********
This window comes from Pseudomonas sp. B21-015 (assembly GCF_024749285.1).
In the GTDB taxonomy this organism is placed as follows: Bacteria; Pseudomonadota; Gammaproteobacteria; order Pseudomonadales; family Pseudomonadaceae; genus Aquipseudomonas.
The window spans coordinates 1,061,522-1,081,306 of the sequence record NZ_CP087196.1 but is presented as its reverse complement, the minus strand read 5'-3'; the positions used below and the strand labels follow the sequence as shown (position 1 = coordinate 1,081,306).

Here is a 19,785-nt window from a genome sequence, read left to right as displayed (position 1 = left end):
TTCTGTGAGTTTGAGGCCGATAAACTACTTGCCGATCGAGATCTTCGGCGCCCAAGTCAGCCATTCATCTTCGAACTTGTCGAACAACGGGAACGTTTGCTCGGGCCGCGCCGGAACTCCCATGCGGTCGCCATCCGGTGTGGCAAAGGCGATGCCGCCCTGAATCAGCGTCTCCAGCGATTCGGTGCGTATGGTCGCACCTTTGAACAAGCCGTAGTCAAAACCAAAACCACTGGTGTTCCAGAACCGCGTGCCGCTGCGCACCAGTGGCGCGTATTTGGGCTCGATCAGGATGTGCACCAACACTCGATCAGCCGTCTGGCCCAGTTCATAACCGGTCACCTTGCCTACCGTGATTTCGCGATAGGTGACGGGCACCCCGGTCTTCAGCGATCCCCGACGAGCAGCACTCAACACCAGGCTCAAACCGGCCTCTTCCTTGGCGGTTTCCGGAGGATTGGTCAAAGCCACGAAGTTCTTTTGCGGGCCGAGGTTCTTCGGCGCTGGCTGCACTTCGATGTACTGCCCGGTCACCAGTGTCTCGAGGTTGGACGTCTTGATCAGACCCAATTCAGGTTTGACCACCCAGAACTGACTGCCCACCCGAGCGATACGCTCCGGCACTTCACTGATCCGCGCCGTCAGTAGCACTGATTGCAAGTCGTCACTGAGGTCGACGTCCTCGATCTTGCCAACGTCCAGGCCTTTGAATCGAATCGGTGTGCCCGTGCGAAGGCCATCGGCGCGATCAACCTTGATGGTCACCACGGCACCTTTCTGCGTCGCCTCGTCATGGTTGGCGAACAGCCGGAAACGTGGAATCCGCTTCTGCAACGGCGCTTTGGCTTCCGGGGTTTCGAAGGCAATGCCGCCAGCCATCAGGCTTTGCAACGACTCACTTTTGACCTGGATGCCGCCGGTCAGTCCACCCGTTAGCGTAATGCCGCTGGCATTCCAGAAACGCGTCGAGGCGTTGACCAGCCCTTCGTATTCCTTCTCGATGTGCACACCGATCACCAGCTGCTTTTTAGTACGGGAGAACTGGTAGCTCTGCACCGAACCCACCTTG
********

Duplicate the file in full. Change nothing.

This window comes from Pseudomonas sp. B21-015 (assembly GCF_024749285.1).
In the GTDB taxonomy this organism is placed as follows: Bacteria; Pseudomonadota; Gammaproteobacteria; order Pseudomonadales; family Pseudomonadaceae; genus Aquipseudomonas.
The window spans coordinates 1,061,522-1,081,306 of the sequence record NZ_CP087196.1 but is presented as its reverse complement, the minus strand read 5'-3'; the positions used below and the strand labels follow the sequence as shown (position 1 = coordinate 1,081,306).

Here is a 19,785-nt window from a genome sequence, read left to right as displayed (position 1 = left end):
TTCTGTGAGTTTGAGGCCGATAAACTACTTGCCGATCGAGATCTTCGGCGCCCAAGTCAGCCATTCATCTTCGAACTTGTCGAACAACGGGAACGTTTGCTCGGGCCGCGCCGGAACTCCCATGCGGTCGCCATCCGGTGTGGCAAAGGCGATGCCGCCCTGAATCAGCGTCTCCAGCGATTCGGTGCGTATGGTCGCACCTTTGAACAAGCCGTAGTCAAAACCAAAACCACTGGTGTTCCAGAACCGCGTGCCGCTGCGCACCAGTGGCGCGTATTTGGGCTCGATCAGGATGTGCACCAACACTCGATCAGCCGTCTGGCCCAGTTCATAACCGGTCACCTTGCCTACCGTGATTTCGCGATAGGTGACGGGCACCCCGGTCTTCAGCGATCCCCGACGAGCAGCACTCAACACCAGGCTCAAACCGGCCTCTTCCTTGGCGGTTTCCGGAGGATTGGTCAAAGCCACGAAGTTCTTTTGCGGGCCGAGGTTCTTCGGCGCTGGCTGCACTTCGATGTACTGCCCGGTCACCAGTGTCTCGAGGTTGGACGTCTTGATCAGACCCAATTCAGGTTTGACCACCCAGAACTGACTGCCCACCCGAGCGATACGCTCCGGCACTTCACTGATCCGCGCCGTCAGTAGCACTGATTGCAAGTCGTCACTGAGGTCGACGTCCTCGATCTTGCCAACGTCCAGGCCTTTGAATCGAATCGGTGTGCCCGTGCGAAGGCCATCGGCGCGATCAACCTTGATGGTCACCACGGCACCTTTCTGCGTCGCCTCGTCATGGTTGGCGAACAGCCGGAAACGTGGAATCCGCTTCTGCAACGGCGCTTTGGCTTCCGGGGTTTCGAAGGCAATGCCGCCAGCCATCAGGCTTTGCAACGACTCACTTTTGACCTGGATGCCGCCGGTCAGTCCACCCGTTAGCGTAATGCCGCTGGCATTCCAGAAACGCGTCGAGGCGTTGACCAGCCCTTCGTATTCCTTCTCGATGTGCACACCGATCACCAGCTGCTTTTTAGTACGGGAGAACTGGTAGCTCTGCACCGAACCCACCTTG